After tricotomy, a transversal incision was performed in the midline of the intervertebral space above the next to last lumbar vertebra. Through the incision, the subarachnoid space was punctured with a 22G Tuohy needle, which was identified by reflex movements of the tail or hind legs. After the identification of the subarachnoid space, a Teflon PE-10 catheter was introduced through the needle for the administration of drugs. Before suturing the skin, the catheter was fixed on the musculature to confirm its location inside the subarachnoid space at the end of the procedure, after the animal was killed.
Animals were divided in four groups of seven rats each. Animals in the control group (GC) received 10 µL saline; in the phentolamine group (GF), animals received 82 nmoles of phentolamine diluted in 10 µL of saline; in the methysergide group (GM), animals received 64 nmoles of methysergide in 10 µL of saline; and in the phentolamine associated with methysergide group (GFM), they received 82 nmoles of phentolamine associated with 64 nmoles of methysergide in 10 µL of saline. The volumes and doses were defined based on prior studies 4,6. All drugs were obtained from the Sigma-Aldrich laboratory, Saint Louis, MO, USA.
Pain was induced by injecting 50 µL of 2% phormaline solution in the dorsal region of the right hind paw 25 minutes after the administration of the drugs in the subarachnoid space.
Paw elevations not related to ambulation during a period of 60 minutes were recorded, and the number of partial elevations was recorded every 5 minutes.
The test was divided in three phases: phase I, intermediate, and phase II. In phase I, the number of elevations in the first five minutes was recorded; in the intermediate phase, the number of paw elevations from the 6th to the 20th minute was recorded; and in phase II, the number of paw elevations from the 21st minute to the 60th minute was recorded.
The software SPSS (Statistical Package for Social Sciences), version 13.0, was used for the statistical analysis of the results adopting a level of significance of 5% (0.05). To identify differences in each group, the Wilcoxon Signed Rank Test was used. To identify differences among the four groups, the Kruskal-Wallis Test was used and whenever a difference among the groups was observed the Mann-Whitney Test was used to identify which groups differed.
In all groups, a biphasic behavior with an intermediate phase significantly different than phases I and II (Figure 1) was observed. In phase I, significant differences were not observed in the number of paw elevations among the four groups (Figure 2).
In the intermediate phase, the number of paw elevations was significantly greater in GF, GM, and GFM groups when compared to the GC group; however, a difference was not observed when the GF, GM, and GFM groups were compared to each other (Figure 3), although the number of paw elevations was greater in the GFM group, in which the serotonergic and noradrenergic antagonists were associated, than in the GF and GM groups, in which they were used isolatedly. The GM group showed a smaller number of paw elevations than the GF and GFM groups; however, this difference was not statistically significant.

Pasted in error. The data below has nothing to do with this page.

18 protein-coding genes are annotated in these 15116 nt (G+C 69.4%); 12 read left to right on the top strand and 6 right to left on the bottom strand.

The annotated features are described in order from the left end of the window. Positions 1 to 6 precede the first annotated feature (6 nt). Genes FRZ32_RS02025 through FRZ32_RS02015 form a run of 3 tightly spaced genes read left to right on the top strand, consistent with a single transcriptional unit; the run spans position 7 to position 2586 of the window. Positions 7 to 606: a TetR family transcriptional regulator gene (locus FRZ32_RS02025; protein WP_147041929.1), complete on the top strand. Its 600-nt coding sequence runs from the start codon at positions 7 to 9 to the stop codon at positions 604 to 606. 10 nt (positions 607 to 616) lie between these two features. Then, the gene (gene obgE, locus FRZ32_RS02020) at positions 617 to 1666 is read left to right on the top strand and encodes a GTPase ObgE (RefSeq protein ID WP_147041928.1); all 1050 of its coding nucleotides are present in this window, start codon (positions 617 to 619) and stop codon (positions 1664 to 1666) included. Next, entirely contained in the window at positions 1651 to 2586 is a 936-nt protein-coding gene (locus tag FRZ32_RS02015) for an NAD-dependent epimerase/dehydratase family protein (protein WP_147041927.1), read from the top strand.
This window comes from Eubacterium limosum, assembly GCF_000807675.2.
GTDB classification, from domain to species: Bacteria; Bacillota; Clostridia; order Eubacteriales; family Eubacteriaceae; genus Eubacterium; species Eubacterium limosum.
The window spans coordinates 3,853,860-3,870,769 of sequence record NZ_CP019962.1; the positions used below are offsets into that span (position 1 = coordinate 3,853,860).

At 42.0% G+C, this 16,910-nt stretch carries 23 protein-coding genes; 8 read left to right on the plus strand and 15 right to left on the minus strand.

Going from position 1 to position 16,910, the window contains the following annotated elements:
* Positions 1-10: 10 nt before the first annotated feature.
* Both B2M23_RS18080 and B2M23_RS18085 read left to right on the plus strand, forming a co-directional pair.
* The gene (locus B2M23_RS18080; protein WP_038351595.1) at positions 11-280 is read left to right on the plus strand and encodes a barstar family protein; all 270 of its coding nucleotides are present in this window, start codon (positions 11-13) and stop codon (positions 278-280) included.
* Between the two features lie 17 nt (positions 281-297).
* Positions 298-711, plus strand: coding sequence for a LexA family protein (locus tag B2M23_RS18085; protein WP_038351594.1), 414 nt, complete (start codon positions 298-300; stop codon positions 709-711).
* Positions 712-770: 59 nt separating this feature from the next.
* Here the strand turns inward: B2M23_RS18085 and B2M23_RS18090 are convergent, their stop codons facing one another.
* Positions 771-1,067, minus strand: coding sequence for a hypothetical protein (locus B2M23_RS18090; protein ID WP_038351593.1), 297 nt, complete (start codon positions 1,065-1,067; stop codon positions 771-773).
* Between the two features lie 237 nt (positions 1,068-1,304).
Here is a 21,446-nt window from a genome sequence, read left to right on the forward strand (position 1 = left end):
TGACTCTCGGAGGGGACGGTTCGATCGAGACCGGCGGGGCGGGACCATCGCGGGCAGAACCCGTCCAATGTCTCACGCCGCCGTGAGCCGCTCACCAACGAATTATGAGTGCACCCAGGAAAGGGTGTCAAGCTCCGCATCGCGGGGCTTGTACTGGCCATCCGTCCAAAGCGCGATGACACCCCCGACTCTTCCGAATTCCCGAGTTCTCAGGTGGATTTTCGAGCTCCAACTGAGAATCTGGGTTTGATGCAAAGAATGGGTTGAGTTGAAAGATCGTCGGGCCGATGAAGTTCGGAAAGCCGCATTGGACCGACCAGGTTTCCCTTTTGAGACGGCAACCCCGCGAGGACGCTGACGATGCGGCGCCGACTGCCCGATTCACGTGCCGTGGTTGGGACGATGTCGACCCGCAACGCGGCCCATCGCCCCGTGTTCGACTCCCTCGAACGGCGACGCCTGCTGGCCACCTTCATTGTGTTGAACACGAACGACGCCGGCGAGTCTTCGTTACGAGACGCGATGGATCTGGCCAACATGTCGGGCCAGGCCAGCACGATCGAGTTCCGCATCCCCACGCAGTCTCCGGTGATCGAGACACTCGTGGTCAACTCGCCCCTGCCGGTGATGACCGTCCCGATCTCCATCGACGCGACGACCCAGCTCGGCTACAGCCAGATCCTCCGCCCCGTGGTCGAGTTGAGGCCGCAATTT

In phase II, significant differences were not observed when groups GF, GM, and GFM were compared to GC group; however, when the GM group was compared to GF and GFM, it showed a statistically significant reduction in the number of paw elevations (Figure 4).
The phormaline test is an old experimental model of pain in animals that consists in the injection of a diluted phormaline solution, in the concentration of 0.5 to 5.0%, in the dorsal region of the hind paw of rats, producing a biphasic nociceptive response. In its first phase, includes the first 5 minutes after the injection, and, in a second phase starts on the 20th minute and extends for 40 to 60 minutes. The first phase is interpreted as the result of direct activation of peripheral nociceptive receptors, while the second phase is interpreted as the result of acute inflammatory response and central sensitization. The period between both phases is identified as a phase of inactivity, being attributed to a central antinociceptive mechanism 7,9. A review on the phormaline test concluded that it has considerable advantages over other tests, being considered the standard model to study nociception in animals 10. Comparing to other pain-inducing agents, phormaline produces more consistent spontaneous response, offering the benefit of a biphasic response with a great potential for the study of acute pain 11.
The number of paw elevations was used to quantify the painful behavior induced by phormaline, since it has an important correlation with the classical phormaline test and with the cardiovascular changes in response to the pain caused by the injection of this substance in the paw. It has a reliable correlation with pain behavior in non-physically restricted conscious animals 11-17. The literature has few data on the role of serotonergic or noradrenergic receptors in the CNS in mediating response to phormaline-induced pain.